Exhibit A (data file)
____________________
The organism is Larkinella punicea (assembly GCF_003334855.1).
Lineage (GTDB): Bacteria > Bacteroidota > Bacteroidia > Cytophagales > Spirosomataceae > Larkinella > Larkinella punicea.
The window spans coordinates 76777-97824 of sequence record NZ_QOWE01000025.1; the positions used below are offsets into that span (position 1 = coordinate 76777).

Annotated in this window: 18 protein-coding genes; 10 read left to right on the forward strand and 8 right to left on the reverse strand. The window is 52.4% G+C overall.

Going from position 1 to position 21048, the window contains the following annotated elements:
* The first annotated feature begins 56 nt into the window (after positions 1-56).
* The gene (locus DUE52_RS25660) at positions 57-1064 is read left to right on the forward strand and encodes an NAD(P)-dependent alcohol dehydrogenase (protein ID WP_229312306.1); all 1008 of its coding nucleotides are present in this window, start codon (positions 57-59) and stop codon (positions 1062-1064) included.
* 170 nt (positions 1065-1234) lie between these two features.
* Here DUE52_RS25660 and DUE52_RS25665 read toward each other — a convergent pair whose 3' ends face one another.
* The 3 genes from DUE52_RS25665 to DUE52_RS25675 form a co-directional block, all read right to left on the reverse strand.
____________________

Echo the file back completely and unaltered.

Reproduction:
The organism is Larkinella punicea (assembly GCF_003334855.1).
Lineage (GTDB): Bacteria > Bacteroidota > Bacteroidia > Cytophagales > Spirosomataceae > Larkinella > Larkinella punicea.
The window spans coordinates 76777-97824 of sequence record NZ_QOWE01000025.1; the positions used below are offsets into that span (position 1 = coordinate 76777).

Annotated in this window: 18 protein-coding genes; 10 read left to right on the forward strand and 8 right to left on the reverse strand. The window is 52.4% G+C overall.

Going from position 1 to position 21048, the window contains the following annotated elements:
* The first annotated feature begins 56 nt into the window (after positions 1-56).
* The gene (locus DUE52_RS25660) at positions 57-1064 is read left to right on the forward strand and encodes an NAD(P)-dependent alcohol dehydrogenase (protein ID WP_229312306.1); all 1008 of its coding nucleotides are present in this window, start codon (positions 57-59) and stop codon (positions 1062-1064) included.
* 170 nt (positions 1065-1234) lie between these two features.
* Here DUE52_RS25660 and DUE52_RS25665 read toward each other — a convergent pair whose 3' ends face one another.
* The 3 genes from DUE52_RS25665 to DUE52_RS25675 form a co-directional block, all read right to left on the reverse strand.